“Emily has moderate learning disabilities, along with speech and language delays, and motor/sensory dysfunction,” said Emily’s mother, Miranda Winters. “She has been in speech, physical therapy and occupational therapy since she was 10 months old.
“She has been riding for three years, once a week. Therapeutic riding has done more for her in three years, than all the other therapies combined for 15 years. When she is riding, it’s as if her disabilities melt away. She is confident and fearless. My favorite thing is the way she smiles when she learns a new skill.”
Saying horses make her “feel happy,” Emily is proud of her equestrian accomplishments, especially capturing four medals at the Special Olympics’ State Horse Show.
“I love Miss Kristen,” Emily said, referring to her therapeutic riding instructor, Kristen Moreland. “She teaches me how to be a good rider. ... I want more people to know about Miss Kristen and horse therapy. Kids with special needs should have a chance to ride like me.”
Competing in the State Horse Show in October, Emily impressed the judges with her skills in the Dressage, English Equitation, Showmanship and Trail classes, winning three silver medals and one bronze accolade.
“We always attend every practice and every competition as a family — she has nine brothers and sisters,” Winters said. “We are constantly amazed by her quiet confidence as she competes. We love watching her win medals, but it is more about the whole experience for all of us. She has a winning attitude and that makes us very proud.
“Beyond Limits is true to their name. Kristen, her coach, pushes Emily to try new things and step outside her comfort zone. We never dreamed that these lessons would take her so far beyond what we thought she was capable of.”
In Gainesville, Emily and 15 other Beyond Limits athletes participated in the Special Olympics’ equestrian contests, netting more than 40 medals for the Bartow County nonprofit.
“We are constantly pushing them to go beyond whatever limits the world has told them would be impossible to even dream,” Moreland said. “Our tag line, ‘Got Limits? Go Beyond!’ stresses the importance that we all have some struggle that holds us back from achieving a certain goal, but through perseverance and surrounding yourself with encouraging people, nothing can hold you back from personal success. ... At the [Special Olympics’ State Horse] Show there were over 250 competitors from all over the state, ranging in ages — 8 to senior adults.
“Riders compete throughout the weekend in up to five different classes varying from Dressage, Showmanship, English Equitation, Western Horsemanship, Western Riding, Trail, and the always fun and colorful Unified Drill. We had riders represented in all of these classes in the intermediate and advanced levels. We are proud to be able to compete in such an amazing event every year and are happy to say all the Beyond Limits riders came home draped in medals and ribbons. This event is huge, and busy and long; so to see these often timid, shy kids come out of their shell and rock it in the arena is amazing.”
She continued, “Witnessing them walk up the steps to the podium to receive their award is one of the most heartwarming things you can ever experience. The untainted joy and exuberance that comes from months of hard work paying off is incredible to any athlete in the world, but especially ours. They overcome the odds just by showing up and by their perseverance day in and day out. There is nothing like it. As a team, the Beyond Limits riders brought home a total of 12 gold medals, 22 silver, 13 bronze, three fourth and two fifth place ribbons — a total of 47 medals.”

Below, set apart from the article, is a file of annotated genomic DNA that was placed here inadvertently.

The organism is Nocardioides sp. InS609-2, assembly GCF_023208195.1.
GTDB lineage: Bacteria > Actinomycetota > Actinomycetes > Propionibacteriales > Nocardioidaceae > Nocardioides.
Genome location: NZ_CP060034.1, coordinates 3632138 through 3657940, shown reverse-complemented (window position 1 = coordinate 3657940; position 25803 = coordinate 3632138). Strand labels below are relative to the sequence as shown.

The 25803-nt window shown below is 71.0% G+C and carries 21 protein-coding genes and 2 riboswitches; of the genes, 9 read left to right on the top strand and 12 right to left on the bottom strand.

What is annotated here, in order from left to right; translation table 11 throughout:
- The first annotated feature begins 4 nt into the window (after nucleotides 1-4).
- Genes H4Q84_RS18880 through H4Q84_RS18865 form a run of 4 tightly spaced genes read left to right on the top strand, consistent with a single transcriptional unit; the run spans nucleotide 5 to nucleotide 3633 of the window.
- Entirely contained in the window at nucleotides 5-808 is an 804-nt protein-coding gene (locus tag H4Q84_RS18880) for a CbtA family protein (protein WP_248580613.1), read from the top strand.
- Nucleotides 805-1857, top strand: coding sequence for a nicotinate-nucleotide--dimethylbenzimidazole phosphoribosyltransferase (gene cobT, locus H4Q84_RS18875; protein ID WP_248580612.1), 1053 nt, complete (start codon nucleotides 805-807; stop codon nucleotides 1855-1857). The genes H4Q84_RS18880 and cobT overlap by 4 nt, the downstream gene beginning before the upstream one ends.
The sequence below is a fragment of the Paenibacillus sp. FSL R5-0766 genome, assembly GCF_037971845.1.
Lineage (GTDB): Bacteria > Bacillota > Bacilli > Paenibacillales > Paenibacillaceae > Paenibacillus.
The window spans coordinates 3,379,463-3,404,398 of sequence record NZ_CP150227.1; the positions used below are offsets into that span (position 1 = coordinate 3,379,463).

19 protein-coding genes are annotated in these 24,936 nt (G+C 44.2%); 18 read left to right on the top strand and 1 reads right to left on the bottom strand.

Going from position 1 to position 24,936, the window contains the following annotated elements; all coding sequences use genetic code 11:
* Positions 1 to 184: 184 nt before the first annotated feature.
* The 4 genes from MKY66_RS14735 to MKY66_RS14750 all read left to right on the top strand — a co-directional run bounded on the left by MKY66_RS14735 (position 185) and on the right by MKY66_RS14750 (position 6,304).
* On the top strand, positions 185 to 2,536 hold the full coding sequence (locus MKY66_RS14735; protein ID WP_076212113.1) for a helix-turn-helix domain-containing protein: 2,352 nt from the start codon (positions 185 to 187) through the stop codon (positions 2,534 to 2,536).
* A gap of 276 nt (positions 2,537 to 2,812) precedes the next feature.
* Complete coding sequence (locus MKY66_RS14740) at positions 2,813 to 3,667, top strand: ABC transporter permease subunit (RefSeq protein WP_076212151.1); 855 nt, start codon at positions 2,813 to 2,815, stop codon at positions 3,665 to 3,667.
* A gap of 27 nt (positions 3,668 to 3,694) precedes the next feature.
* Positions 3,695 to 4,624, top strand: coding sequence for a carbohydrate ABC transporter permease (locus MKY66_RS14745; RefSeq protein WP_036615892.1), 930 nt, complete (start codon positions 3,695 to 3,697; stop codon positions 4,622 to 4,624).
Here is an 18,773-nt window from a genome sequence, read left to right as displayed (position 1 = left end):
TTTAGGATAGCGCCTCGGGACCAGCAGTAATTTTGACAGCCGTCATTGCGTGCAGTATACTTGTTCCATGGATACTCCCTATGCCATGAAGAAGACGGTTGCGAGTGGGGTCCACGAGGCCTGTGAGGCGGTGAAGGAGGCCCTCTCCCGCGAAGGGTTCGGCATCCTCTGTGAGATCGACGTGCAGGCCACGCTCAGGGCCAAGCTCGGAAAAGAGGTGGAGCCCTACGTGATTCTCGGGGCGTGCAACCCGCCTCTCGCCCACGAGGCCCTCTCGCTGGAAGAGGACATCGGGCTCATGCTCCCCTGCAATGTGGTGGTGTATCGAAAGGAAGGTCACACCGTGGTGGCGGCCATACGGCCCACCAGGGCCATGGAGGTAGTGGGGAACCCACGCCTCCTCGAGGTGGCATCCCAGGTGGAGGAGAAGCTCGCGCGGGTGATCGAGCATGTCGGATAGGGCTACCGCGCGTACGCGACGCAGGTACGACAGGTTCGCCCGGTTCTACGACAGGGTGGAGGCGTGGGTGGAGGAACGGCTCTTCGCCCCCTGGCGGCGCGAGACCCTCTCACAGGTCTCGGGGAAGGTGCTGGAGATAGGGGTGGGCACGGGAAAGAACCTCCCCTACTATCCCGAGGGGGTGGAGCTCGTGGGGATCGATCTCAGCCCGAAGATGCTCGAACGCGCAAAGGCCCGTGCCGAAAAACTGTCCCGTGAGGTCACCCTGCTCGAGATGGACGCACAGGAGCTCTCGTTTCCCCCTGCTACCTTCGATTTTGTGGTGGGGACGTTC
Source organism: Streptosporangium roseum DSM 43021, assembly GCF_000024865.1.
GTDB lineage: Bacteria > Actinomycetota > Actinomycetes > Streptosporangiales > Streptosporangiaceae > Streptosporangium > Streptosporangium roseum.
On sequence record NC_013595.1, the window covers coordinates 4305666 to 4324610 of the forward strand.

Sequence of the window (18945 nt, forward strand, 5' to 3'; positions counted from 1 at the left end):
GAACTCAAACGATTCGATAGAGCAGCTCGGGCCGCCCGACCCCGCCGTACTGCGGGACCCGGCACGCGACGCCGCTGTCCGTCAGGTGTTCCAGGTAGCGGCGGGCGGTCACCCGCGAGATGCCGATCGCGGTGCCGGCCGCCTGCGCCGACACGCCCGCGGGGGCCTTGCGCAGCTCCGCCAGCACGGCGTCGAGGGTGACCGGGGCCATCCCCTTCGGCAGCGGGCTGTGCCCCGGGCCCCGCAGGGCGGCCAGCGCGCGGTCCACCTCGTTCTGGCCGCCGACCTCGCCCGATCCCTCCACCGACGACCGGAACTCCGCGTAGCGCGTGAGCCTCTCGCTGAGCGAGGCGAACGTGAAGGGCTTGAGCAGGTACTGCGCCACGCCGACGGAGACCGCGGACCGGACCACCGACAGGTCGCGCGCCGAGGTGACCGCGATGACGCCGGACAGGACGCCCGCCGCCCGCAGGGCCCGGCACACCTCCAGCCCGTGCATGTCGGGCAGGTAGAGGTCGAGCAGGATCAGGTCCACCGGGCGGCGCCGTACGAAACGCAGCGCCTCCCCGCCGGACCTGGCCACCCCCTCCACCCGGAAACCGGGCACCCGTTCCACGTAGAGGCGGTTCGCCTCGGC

Conducting therapeutic riding lessons at Watkins Farm in Cartersville, Beyond Limits — a member of the Professional Association of Therapeutic Horsemanship International — serves special needs children and adults residing in Bartow, Cherokee, Cobb, Floyd and Paulding counties. Currently, the nonprofit is providing lessons to nearly 40 riders, experiencing a variety of health diagnoses, such as autism, cerebral palsy, depression and anxiety, seizure disorder and blindness.
“[Beyond Limits] opened our doors on Nov. 1, 2013,” said Dr. Kimberly Oviedo, the organization’s founder and executive director. “We have grown from two riders and one horse to a program serving 38 special needs children and adults. Our herd has developed into six horses of varying degrees of skills, sizes and types of movement. We are dedicated to improving the quality of life of our participants through exercise, socialization, quality instruction and, of course, the natural bond between horse and rider, all while giving our participants fun and adventure on horseback.
“For people with a disability, especially children, it is often difficult to be included in team sports, mainstreamed classrooms, obtaining an education and just overall feeling included. Let’s face it, these are all challenges we see even when there is not a disability involved. We opened BLTR so that we can help everyone who comes through our program, whether they are a rider or a volunteer. We want them to feel that they fit in, to gain confidence, improve physical abilities, gain friendships and to be challenged to push beyond any perceived limits they have. Through the magic of horses, we are able to accomplish this.”
In addition to calling 770-917-5737, more information can be obtained about Beyond Limits by visiting www.beyondlimitsriding.org.